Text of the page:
Coeliac disease is a serious condition and the symptoms often include smelly diarrhoea, abdominal pain and fatigue, but coeliac disease can affect just about every system in our bodies. The symptoms of coeliac disease may be eliminated by living a gluten free life. For this it is important to pay close attention to the reactions that could potentially be caused by consuming gluten. The new guidelines for diagnosing coeliac disease recommend screening for a number of markers as part of the diagnostic process.

Typical reactions to gluten:

  • Bloated stomach
  • Thin, hard or malodorous stools (particularly common among children reacting to gluten)
  • Irritable bowels or indigestion
  • Acid reflux and heartburn
  • Joint, bone and muscle pains and arthritis
  • Metabolic problems
  • Fatigue or anaemia (decrease in red blood cell levels)
  • Vitamin and mineral deficiencies often resulting in fatigue or lack of energy
  • Eczema, psoriasis or acne
  • fluid-filled rashes and dermatitis herpetiformis (Duhring’s disease)
  • Delayed puberty or stunting
  • Infertility and repeated miscarriages
  • Depression and mood swings

Gluten is found naturally in:

  • Wheat flour, whole or cracked wheat, wheat flakes, wheat germ and wheat bran
  • Rye flour, whole rye
  • Graham flour
  • Durum flour
  • Spelt, Farro/Emmer as well as einkorn wheat
  • Bulgar wheat, couscous and semolina
  • ©Kamut (Khorasan wheat)
  • Barley flour, cracked barley and pearl/whole barley

In our new book Gluten Free Secrets you’ll find all the tools you need for a gluten free life. The book offers background information as well as practical advice on how to manage a gluten free lifestyle. Gluten Free Secrets boasts a wide range of wonderful gluten free recipes for great bread, wraps and cakes as well as lunch and dinner dishes. The majority of the recipes are also without dairy, sugar and yeast. The few recipes that include these ingredients all suggest alternatives.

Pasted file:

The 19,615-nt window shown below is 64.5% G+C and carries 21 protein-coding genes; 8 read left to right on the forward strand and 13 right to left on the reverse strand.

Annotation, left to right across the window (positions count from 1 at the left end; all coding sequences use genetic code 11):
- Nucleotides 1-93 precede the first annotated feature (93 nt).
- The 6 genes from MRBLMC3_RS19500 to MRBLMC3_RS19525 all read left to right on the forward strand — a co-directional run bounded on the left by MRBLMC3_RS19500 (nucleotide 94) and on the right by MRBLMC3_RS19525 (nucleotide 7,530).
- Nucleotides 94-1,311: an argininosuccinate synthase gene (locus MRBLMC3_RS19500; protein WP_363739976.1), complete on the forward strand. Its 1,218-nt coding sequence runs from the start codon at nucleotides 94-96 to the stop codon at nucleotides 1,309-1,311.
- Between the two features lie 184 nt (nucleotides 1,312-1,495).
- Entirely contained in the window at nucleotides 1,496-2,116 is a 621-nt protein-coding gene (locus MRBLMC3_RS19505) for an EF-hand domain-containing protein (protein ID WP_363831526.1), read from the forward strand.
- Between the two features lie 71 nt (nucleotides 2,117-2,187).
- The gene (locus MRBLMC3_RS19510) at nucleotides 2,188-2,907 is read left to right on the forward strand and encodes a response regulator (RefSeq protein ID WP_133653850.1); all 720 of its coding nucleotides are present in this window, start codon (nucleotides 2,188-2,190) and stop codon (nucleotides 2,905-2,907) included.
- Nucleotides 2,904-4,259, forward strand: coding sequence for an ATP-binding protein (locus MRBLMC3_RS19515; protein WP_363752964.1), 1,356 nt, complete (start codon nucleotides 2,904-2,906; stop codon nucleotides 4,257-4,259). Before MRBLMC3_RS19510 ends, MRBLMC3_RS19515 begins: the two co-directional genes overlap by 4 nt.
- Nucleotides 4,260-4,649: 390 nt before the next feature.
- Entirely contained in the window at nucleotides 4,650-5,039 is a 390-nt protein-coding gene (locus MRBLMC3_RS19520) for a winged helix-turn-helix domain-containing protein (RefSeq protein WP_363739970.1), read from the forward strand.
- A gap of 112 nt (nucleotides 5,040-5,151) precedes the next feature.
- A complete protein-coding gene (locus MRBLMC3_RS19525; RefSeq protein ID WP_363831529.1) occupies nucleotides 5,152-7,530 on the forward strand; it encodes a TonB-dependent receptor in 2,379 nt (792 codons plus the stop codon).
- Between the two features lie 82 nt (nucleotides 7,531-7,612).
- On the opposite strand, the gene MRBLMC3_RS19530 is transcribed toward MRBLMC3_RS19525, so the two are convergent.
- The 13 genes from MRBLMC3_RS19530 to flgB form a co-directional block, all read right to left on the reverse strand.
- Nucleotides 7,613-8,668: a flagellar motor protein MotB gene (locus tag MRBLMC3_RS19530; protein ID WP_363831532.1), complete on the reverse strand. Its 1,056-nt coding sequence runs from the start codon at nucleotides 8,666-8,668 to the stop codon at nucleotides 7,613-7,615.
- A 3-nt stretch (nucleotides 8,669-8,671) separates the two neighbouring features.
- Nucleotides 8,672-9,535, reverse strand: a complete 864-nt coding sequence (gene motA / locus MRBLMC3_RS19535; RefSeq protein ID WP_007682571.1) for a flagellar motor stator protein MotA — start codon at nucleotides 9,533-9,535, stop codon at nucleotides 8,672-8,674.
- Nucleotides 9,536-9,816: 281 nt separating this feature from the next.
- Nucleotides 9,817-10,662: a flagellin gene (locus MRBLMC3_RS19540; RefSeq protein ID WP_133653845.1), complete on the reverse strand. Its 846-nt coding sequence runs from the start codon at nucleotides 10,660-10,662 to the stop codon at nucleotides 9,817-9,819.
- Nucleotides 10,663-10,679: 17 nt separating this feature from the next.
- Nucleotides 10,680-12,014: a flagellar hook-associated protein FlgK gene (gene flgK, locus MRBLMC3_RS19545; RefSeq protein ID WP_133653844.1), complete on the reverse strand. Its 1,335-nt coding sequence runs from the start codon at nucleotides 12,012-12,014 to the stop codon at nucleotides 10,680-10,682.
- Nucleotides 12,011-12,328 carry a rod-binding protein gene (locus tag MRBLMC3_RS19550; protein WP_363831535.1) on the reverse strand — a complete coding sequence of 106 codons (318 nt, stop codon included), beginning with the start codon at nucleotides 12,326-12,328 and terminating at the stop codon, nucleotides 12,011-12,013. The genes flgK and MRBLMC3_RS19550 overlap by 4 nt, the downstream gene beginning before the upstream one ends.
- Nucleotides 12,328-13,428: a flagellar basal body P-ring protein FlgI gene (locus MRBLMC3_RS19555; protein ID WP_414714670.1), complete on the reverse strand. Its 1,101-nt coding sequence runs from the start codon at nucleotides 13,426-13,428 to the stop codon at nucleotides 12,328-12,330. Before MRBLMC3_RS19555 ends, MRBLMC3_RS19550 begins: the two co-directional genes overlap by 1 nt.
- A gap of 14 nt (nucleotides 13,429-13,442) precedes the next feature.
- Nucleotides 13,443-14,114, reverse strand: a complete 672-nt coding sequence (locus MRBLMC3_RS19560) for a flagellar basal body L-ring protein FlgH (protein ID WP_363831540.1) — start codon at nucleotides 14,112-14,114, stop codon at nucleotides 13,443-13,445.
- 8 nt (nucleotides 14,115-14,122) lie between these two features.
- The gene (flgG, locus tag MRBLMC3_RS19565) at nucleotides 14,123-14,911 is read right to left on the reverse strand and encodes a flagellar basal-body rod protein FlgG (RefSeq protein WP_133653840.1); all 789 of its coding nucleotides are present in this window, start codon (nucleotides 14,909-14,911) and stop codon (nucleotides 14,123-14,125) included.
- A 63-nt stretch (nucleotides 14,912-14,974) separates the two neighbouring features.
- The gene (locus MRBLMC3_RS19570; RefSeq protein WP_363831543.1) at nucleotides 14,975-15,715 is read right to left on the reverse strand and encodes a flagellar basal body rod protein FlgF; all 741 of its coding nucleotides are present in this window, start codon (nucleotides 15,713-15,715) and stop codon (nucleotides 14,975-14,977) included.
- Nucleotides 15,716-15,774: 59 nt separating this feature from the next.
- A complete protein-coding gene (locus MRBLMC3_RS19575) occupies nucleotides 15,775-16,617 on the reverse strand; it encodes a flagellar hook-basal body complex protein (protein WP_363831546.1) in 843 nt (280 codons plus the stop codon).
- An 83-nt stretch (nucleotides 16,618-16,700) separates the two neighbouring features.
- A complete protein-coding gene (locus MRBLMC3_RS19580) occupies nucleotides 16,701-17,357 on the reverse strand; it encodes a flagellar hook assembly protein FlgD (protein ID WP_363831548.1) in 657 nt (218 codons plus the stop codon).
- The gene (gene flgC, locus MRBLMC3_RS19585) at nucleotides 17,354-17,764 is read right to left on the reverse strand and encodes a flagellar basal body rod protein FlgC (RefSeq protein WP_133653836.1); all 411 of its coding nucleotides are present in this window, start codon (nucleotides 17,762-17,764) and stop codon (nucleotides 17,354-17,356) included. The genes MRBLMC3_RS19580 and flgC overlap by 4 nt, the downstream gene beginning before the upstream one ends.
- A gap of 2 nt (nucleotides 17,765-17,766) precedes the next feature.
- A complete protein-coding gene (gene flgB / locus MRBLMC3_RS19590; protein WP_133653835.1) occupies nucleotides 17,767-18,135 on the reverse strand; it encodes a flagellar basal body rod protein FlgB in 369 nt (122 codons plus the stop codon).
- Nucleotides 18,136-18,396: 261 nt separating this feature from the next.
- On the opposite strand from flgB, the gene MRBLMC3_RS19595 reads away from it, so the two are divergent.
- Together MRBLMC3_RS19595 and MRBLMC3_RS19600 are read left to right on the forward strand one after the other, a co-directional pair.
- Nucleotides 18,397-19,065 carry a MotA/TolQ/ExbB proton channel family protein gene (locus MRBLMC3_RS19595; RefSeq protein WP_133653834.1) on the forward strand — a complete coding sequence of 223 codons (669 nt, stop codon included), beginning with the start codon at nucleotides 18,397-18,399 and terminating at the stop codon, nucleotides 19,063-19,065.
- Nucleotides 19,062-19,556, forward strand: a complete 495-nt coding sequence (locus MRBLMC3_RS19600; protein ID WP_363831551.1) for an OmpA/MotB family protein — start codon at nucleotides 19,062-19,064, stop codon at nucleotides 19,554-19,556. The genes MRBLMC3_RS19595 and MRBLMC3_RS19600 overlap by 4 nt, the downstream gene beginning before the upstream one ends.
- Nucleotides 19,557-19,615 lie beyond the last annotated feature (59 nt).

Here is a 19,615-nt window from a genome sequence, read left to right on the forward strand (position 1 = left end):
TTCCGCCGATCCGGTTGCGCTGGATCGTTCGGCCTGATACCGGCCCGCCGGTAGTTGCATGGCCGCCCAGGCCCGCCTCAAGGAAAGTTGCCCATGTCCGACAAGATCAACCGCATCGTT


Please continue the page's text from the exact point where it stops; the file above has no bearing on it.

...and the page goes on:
Anette Harbech Olesen

Anette Harbech Olesen has studied diet and nutrition in Denmark as well as the USA. She blogs about food and health issues at and has published a number of books in Danish on subjects such as healthy fats, cancer and food. Gluten-Free Secrets is Anettes ninth book and her first in English. The book is co-authored by Lone Bendtsen who has been baking gluten-free bread professionally for years and is currently managing an organic bakery in Denmark.

With many thanks to Anette for this article and shedding further light on coeliac disease and gluten intolerance. The English version of Gluten-Free Secrets has an anticipated release date of 25th September 2014. It will be available on the Cytoplan website at a date to be confirmed.

If you have any questions regarding this article, any of the health topics raised, or any other health matters please do contact me (Amanda) by phone or email at any time. If you want to be alerted by email when a new post is published simply add your email address in the ‘Get The Latest Post By Email’ in the right-hand column.

Amanda Williams, Cytoplan Ltd, 01684 310099


Cytoplan Blog: Why Gluten isn’t good for you

[1] Alberto Rubio–Tapia et al “Increased Prevalence and Mortality in Undiagnosed Celiac Disease” Gastroenterology, Vol. 137, Issue 1, Pp 88–93, July 2009
[2] Alberto Rubio-Tapia et al “The Prevalence of Celiac Disease in the United States” Am J Gastroenterol 2012; 107:1538–1544; published online 31 July 2012
[3] Alberto Rubio–Tapia et al “Increased Prevalence and Mortality in Undiagnosed Celiac Disease” Gastroenterology, Vol. 137, Issue 1, Pp 88–93, July 2009

Last updated on 21st January 2015 by


3 thoughts on “Coeliac Disease – ‘The Most Under-Diagnosed Disorder In The World

  1. Have you ever come across anyone who is on a gluten-free diet, yet still has the symptoms of coeliac disease. I work in a cafe where we prepare and cook wheat products. I wonder if the fact that I am handling wheat products, without ingesting them could still be affecting me?